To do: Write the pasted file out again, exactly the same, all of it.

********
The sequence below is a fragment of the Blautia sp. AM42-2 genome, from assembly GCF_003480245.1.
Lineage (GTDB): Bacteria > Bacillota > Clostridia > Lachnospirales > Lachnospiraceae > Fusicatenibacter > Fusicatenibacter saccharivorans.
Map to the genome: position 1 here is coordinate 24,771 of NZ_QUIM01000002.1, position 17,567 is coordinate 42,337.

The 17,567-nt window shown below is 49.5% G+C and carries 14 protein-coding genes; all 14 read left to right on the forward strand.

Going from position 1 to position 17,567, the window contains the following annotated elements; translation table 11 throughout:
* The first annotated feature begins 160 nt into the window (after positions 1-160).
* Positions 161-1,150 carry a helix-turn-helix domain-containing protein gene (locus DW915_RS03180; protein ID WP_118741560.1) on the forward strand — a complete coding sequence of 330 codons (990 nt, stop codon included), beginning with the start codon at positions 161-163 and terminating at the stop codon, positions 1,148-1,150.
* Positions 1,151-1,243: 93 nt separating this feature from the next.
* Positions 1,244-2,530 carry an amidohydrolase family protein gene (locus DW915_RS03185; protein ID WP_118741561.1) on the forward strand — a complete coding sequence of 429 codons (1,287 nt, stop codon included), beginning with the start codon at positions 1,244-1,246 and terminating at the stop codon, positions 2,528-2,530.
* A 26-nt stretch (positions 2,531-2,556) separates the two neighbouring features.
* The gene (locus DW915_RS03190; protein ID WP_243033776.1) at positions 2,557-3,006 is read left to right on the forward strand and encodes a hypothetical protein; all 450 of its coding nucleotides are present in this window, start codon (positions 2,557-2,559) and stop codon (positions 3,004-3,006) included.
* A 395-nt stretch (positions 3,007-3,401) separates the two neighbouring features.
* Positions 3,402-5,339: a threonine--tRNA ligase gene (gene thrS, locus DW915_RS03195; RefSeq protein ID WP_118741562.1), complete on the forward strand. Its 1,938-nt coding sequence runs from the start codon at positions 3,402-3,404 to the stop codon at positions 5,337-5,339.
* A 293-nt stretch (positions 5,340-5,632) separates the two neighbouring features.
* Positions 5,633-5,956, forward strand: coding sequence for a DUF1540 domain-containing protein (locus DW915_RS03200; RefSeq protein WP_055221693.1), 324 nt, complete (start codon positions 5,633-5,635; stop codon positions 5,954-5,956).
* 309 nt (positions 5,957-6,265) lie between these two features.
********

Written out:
The sequence below is a fragment of the Blautia sp. AM42-2 genome, from assembly GCF_003480245.1.
Lineage (GTDB): Bacteria > Bacillota > Clostridia > Lachnospirales > Lachnospiraceae > Fusicatenibacter > Fusicatenibacter saccharivorans.
Map to the genome: position 1 here is coordinate 24,771 of NZ_QUIM01000002.1, position 17,567 is coordinate 42,337.

The 17,567-nt window shown below is 49.5% G+C and carries 14 protein-coding genes; all 14 read left to right on the forward strand.

Going from position 1 to position 17,567, the window contains the following annotated elements; translation table 11 throughout:
* The first annotated feature begins 160 nt into the window (after positions 1-160).
* Positions 161-1,150 carry a helix-turn-helix domain-containing protein gene (locus DW915_RS03180; protein ID WP_118741560.1) on the forward strand — a complete coding sequence of 330 codons (990 nt, stop codon included), beginning with the start codon at positions 161-163 and terminating at the stop codon, positions 1,148-1,150.
* Positions 1,151-1,243: 93 nt separating this feature from the next.
* Positions 1,244-2,530 carry an amidohydrolase family protein gene (locus DW915_RS03185; protein ID WP_118741561.1) on the forward strand — a complete coding sequence of 429 codons (1,287 nt, stop codon included), beginning with the start codon at positions 1,244-1,246 and terminating at the stop codon, positions 2,528-2,530.
* A 26-nt stretch (positions 2,531-2,556) separates the two neighbouring features.
* The gene (locus DW915_RS03190; protein ID WP_243033776.1) at positions 2,557-3,006 is read left to right on the forward strand and encodes a hypothetical protein; all 450 of its coding nucleotides are present in this window, start codon (positions 2,557-2,559) and stop codon (positions 3,004-3,006) included.
* A 395-nt stretch (positions 3,007-3,401) separates the two neighbouring features.
* Positions 3,402-5,339: a threonine--tRNA ligase gene (gene thrS, locus DW915_RS03195; RefSeq protein ID WP_118741562.1), complete on the forward strand. Its 1,938-nt coding sequence runs from the start codon at positions 3,402-3,404 to the stop codon at positions 5,337-5,339.
* A 293-nt stretch (positions 5,340-5,632) separates the two neighbouring features.
* Positions 5,633-5,956, forward strand: coding sequence for a DUF1540 domain-containing protein (locus DW915_RS03200; RefSeq protein WP_055221693.1), 324 nt, complete (start codon positions 5,633-5,635; stop codon positions 5,954-5,956).
* 309 nt (positions 5,957-6,265) lie between these two features.